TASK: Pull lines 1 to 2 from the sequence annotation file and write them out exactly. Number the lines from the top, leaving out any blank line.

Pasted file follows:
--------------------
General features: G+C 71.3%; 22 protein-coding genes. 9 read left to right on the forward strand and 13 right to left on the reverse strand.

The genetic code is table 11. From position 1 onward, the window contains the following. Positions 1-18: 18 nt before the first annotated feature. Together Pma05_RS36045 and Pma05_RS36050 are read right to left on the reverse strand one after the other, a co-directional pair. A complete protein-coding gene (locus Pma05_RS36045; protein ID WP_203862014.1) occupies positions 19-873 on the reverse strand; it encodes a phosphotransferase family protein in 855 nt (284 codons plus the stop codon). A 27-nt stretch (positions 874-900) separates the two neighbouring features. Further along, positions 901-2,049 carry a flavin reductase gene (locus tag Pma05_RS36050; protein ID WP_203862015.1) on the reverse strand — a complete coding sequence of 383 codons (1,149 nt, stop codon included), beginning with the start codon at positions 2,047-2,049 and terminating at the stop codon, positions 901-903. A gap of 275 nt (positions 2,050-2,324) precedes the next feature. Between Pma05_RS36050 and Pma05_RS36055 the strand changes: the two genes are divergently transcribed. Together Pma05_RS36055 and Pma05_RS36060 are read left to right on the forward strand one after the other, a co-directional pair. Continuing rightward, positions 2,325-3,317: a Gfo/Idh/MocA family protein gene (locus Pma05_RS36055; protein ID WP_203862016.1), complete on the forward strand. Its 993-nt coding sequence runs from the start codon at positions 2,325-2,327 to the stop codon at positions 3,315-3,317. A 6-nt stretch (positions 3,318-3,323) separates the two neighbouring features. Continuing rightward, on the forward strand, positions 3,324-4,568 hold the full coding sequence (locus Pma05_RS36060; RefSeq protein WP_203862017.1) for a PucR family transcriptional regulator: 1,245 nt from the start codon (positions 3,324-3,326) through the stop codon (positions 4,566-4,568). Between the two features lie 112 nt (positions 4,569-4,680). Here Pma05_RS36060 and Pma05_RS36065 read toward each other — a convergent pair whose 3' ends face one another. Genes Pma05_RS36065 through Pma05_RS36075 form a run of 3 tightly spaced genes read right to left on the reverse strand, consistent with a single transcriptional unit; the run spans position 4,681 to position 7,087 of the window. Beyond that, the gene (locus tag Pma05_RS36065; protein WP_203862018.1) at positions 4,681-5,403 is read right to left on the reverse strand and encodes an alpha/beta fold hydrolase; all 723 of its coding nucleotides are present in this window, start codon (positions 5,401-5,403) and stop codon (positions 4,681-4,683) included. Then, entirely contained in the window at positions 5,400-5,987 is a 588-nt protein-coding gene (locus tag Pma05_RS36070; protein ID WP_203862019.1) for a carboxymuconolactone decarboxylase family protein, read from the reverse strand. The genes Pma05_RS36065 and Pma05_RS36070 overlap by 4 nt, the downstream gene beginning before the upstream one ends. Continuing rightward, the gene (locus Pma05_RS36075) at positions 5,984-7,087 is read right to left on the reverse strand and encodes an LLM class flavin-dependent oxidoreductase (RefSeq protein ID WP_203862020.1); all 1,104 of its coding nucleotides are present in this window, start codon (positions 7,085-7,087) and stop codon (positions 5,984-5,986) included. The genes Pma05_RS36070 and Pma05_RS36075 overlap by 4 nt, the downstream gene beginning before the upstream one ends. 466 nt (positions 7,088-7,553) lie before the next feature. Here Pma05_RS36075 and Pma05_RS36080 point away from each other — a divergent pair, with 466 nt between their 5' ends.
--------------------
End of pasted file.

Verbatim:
General features: G+C 71.3%; 22 protein-coding genes. 9 read left to right on the forward strand and 13 right to left on the reverse strand.

The genetic code is table 11. From position 1 onward, the window contains the following. Positions 1-18: 18 nt before the first annotated feature. Together Pma05_RS36045 and Pma05_RS36050 are read right to left on the reverse strand one after the other, a co-directional pair. A complete protein-coding gene (locus Pma05_RS36045; protein ID WP_203862014.1) occupies positions 19-873 on the reverse strand; it encodes a phosphotransferase family protein in 855 nt (284 codons plus the stop codon). A 27-nt stretch (positions 874-900) separates the two neighbouring features. Further along, positions 901-2,049 carry a flavin reductase gene (locus tag Pma05_RS36050; protein ID WP_203862015.1) on the reverse strand — a complete coding sequence of 383 codons (1,149 nt, stop codon included), beginning with the start codon at positions 2,047-2,049 and terminating at the stop codon, positions 901-903. A gap of 275 nt (positions 2,050-2,324) precedes the next feature. Between Pma05_RS36050 and Pma05_RS36055 the strand changes: the two genes are divergently transcribed. Together Pma05_RS36055 and Pma05_RS36060 are read left to right on the forward strand one after the other, a co-directional pair. Continuing rightward, positions 2,325-3,317: a Gfo/Idh/MocA family protein gene (locus Pma05_RS36055; protein ID WP_203862016.1), complete on the forward strand. Its 993-nt coding sequence runs from the start codon at positions 2,325-2,327 to the stop codon at positions 3,315-3,317. A 6-nt stretch (positions 3,318-3,323) separates the two neighbouring features. Continuing rightward, on the forward strand, positions 3,324-4,568 hold the full coding sequence (locus Pma05_RS36060; RefSeq protein WP_203862017.1) for a PucR family transcriptional regulator: 1,245 nt from the start codon (positions 3,324-3,326) through the stop codon (positions 4,566-4,568). Between the two features lie 112 nt (positions 4,569-4,680). Here Pma05_RS36060 and Pma05_RS36065 read toward each other — a convergent pair whose 3' ends face one another. Genes Pma05_RS36065 through Pma05_RS36075 form a run of 3 tightly spaced genes read right to left on the reverse strand, consistent with a single transcriptional unit; the run spans position 4,681 to position 7,087 of the window. Beyond that, the gene (locus tag Pma05_RS36065; protein WP_203862018.1) at positions 4,681-5,403 is read right to left on the reverse strand and encodes an alpha/beta fold hydrolase; all 723 of its coding nucleotides are present in this window, start codon (positions 5,401-5,403) and stop codon (positions 4,681-4,683) included. Then, entirely contained in the window at positions 5,400-5,987 is a 588-nt protein-coding gene (locus tag Pma05_RS36070; protein ID WP_203862019.1) for a carboxymuconolactone decarboxylase family protein, read from the reverse strand. The genes Pma05_RS36065 and Pma05_RS36070 overlap by 4 nt, the downstream gene beginning before the upstream one ends. Continuing rightward, the gene (locus Pma05_RS36075) at positions 5,984-7,087 is read right to left on the reverse strand and encodes an LLM class flavin-dependent oxidoreductase (RefSeq protein ID WP_203862020.1); all 1,104 of its coding nucleotides are present in this window, start codon (positions 7,085-7,087) and stop codon (positions 5,984-5,986) included. The genes Pma05_RS36070 and Pma05_RS36075 overlap by 4 nt, the downstream gene beginning before the upstream one ends. 466 nt (positions 7,088-7,553) lie before the next feature. Here Pma05_RS36075 and Pma05_RS36080 point away from each other — a divergent pair, with 466 nt between their 5' ends.